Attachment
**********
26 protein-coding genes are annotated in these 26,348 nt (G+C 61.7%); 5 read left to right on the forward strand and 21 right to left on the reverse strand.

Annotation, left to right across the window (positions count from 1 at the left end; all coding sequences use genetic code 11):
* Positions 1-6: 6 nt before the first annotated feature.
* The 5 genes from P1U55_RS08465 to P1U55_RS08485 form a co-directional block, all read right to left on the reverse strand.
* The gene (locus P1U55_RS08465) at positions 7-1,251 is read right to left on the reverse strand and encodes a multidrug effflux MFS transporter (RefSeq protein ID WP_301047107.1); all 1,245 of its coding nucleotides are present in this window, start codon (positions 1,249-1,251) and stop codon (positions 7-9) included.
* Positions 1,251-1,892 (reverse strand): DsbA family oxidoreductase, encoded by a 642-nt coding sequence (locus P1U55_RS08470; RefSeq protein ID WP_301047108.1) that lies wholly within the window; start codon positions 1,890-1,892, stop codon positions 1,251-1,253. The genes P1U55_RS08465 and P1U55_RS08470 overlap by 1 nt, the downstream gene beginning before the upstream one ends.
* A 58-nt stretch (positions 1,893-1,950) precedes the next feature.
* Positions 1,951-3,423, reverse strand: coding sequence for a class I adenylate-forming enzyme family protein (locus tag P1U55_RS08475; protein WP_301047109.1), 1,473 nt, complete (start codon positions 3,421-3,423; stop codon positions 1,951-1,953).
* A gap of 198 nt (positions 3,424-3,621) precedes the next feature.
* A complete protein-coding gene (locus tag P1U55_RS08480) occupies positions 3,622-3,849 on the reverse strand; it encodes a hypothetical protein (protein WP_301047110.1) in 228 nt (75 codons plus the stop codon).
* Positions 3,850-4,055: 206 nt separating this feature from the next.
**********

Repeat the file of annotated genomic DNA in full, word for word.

26 protein-coding genes are annotated in these 26,348 nt (G+C 61.7%); 5 read left to right on the forward strand and 21 right to left on the reverse strand.

Annotation, left to right across the window (positions count from 1 at the left end; all coding sequences use genetic code 11):
* Positions 1-6: 6 nt before the first annotated feature.
* The 5 genes from P1U55_RS08465 to P1U55_RS08485 form a co-directional block, all read right to left on the reverse strand.
* The gene (locus P1U55_RS08465) at positions 7-1,251 is read right to left on the reverse strand and encodes a multidrug effflux MFS transporter (RefSeq protein ID WP_301047107.1); all 1,245 of its coding nucleotides are present in this window, start codon (positions 1,249-1,251) and stop codon (positions 7-9) included.
* Positions 1,251-1,892 (reverse strand): DsbA family oxidoreductase, encoded by a 642-nt coding sequence (locus P1U55_RS08470; RefSeq protein ID WP_301047108.1) that lies wholly within the window; start codon positions 1,890-1,892, stop codon positions 1,251-1,253. The genes P1U55_RS08465 and P1U55_RS08470 overlap by 1 nt, the downstream gene beginning before the upstream one ends.
* A 58-nt stretch (positions 1,893-1,950) precedes the next feature.
* Positions 1,951-3,423, reverse strand: coding sequence for a class I adenylate-forming enzyme family protein (locus tag P1U55_RS08475; protein WP_301047109.1), 1,473 nt, complete (start codon positions 3,421-3,423; stop codon positions 1,951-1,953).
* A gap of 198 nt (positions 3,424-3,621) precedes the next feature.
* A complete protein-coding gene (locus tag P1U55_RS08480) occupies positions 3,622-3,849 on the reverse strand; it encodes a hypothetical protein (protein WP_301047110.1) in 228 nt (75 codons plus the stop codon).
* Positions 3,850-4,055: 206 nt separating this feature from the next.